Single session transcranial direct current stimulation to the primary motor cortex fails to enhance early motor sequence learning in Parkinson's disease

Michael William Simpson, Margaret Mak (Corresponding Author)

Research output: Journal article publicationJournal articleAcademic researchpeer-review


Introduction: Explicit motor sequence learning is impaired in Parkinson's disease (PD). Transcranial direct current stimulation (tDCS) applied over the motor cortex in healthy can improve explicit motor learning, but comparative effects in PD are unknown. This exploratory study aims to examine the effect of single session tDCS on explicit motor sequence learning in PD. Methods: Thirty-three people with mild to moderate PD learnt a short and long finger tapping sequence with their right hand. Participants received either anodal, cathodal, or sham tDCS applied over the left primary motor cortex during task practice. Single- and dual-task finger tapping performance was assessed before and after task practice and functional near-infrared spectroscopy used to measure task related changes of oxygenated haemoglobin. Results: Finger tapping performance of short and long sequences under single-task conditions significantly improved following practice (p = 0.010 and p < 0.001, respectively). A condition-by-time interaction trend was observed for the long finger tapping sequence (p = 0.069) driven by improved performance in the cathodal (p = 0.001) and sham (p < 0.001) tDCS conditions, but not anodal tDCS (p = 0.198). The primary and premotor cortex and supplementary motor area were active in all tasks. No interaction or main effects were observed for task related changes of oxygenated haemoglobin. Conclusions: PD patients retain the capacity to learn an explicit sequence of movements. Motor cortex tDCS does not improve explicit motor learning in PD and anodal tDCS may even suppress the rate of learning.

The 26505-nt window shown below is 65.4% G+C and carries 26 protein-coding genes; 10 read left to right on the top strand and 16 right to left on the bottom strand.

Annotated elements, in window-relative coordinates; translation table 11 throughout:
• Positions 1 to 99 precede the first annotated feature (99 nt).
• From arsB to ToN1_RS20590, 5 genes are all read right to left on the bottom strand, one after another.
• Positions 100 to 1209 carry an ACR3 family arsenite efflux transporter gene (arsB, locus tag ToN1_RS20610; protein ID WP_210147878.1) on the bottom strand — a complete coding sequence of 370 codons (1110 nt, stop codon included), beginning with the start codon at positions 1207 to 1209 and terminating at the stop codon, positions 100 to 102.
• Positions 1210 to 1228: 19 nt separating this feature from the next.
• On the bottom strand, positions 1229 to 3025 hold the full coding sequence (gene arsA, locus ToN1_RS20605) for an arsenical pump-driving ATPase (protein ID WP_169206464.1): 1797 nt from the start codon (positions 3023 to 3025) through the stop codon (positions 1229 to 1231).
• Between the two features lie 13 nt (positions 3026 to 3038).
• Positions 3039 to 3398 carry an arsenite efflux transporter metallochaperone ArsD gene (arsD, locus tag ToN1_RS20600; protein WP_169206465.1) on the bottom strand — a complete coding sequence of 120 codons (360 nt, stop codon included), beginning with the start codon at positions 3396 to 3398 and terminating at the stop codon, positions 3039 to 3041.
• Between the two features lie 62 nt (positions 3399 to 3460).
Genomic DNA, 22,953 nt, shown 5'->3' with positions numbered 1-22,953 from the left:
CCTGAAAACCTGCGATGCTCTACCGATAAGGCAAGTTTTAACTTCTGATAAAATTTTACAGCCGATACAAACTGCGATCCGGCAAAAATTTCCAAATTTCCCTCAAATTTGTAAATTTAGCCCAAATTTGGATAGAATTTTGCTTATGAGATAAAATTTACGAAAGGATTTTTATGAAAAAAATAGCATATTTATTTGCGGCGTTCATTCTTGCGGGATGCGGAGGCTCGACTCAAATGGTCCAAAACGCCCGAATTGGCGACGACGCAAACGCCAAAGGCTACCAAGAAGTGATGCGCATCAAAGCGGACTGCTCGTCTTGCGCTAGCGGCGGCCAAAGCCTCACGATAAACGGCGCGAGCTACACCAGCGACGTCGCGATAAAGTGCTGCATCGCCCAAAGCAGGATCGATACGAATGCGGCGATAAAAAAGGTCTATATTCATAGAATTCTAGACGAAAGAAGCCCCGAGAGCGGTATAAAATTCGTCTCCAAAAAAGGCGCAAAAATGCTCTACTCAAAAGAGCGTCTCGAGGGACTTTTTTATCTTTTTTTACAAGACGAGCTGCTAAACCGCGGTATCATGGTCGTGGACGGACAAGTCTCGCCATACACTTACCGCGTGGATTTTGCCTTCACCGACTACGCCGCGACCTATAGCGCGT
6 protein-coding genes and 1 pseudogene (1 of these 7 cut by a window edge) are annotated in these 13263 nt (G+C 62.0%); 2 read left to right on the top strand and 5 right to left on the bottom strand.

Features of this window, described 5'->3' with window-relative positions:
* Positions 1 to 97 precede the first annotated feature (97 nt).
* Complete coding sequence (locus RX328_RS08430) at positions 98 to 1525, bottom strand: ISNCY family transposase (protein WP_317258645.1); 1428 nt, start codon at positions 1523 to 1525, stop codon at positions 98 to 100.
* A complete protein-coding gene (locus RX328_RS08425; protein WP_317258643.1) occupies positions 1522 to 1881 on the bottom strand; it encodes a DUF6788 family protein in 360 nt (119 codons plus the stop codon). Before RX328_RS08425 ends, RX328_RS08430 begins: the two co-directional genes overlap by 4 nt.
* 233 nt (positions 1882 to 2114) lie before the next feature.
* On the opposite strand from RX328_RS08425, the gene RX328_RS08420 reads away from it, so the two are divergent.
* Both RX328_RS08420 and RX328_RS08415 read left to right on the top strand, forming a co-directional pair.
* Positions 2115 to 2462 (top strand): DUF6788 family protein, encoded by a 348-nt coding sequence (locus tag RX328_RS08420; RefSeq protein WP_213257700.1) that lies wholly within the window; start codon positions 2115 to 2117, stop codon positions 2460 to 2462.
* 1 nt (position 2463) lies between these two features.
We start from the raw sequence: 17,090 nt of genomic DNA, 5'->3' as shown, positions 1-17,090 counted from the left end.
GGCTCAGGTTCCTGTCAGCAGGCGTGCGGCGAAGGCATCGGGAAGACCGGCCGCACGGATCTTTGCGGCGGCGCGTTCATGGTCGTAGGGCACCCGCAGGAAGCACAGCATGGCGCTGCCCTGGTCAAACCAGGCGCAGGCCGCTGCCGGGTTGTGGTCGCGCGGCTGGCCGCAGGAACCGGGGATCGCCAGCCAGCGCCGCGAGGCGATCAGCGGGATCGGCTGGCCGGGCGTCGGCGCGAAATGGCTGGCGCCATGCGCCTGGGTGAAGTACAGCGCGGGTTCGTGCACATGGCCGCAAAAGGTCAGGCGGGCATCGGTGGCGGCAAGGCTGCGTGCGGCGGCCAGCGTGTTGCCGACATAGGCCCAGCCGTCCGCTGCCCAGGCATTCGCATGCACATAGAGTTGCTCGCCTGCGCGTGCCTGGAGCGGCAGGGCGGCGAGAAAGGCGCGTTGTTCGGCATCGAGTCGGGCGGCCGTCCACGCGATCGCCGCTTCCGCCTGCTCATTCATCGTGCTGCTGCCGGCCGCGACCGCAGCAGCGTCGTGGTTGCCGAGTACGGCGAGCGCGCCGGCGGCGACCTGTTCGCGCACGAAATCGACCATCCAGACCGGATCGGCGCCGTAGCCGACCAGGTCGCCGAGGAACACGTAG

Original languageEnglish
Article number113624
JournalBehavioural Brain Research
Publication statusPublished - 10 Feb 2022


  • Functional near-infrared spectroscopy
  • Motor cortex
  • Motor sequence learning
  • Parkinson's disease
  • Transcranial direct current stimulation

ASJC Scopus subject areas

  • Behavioral Neuroscience

Cite this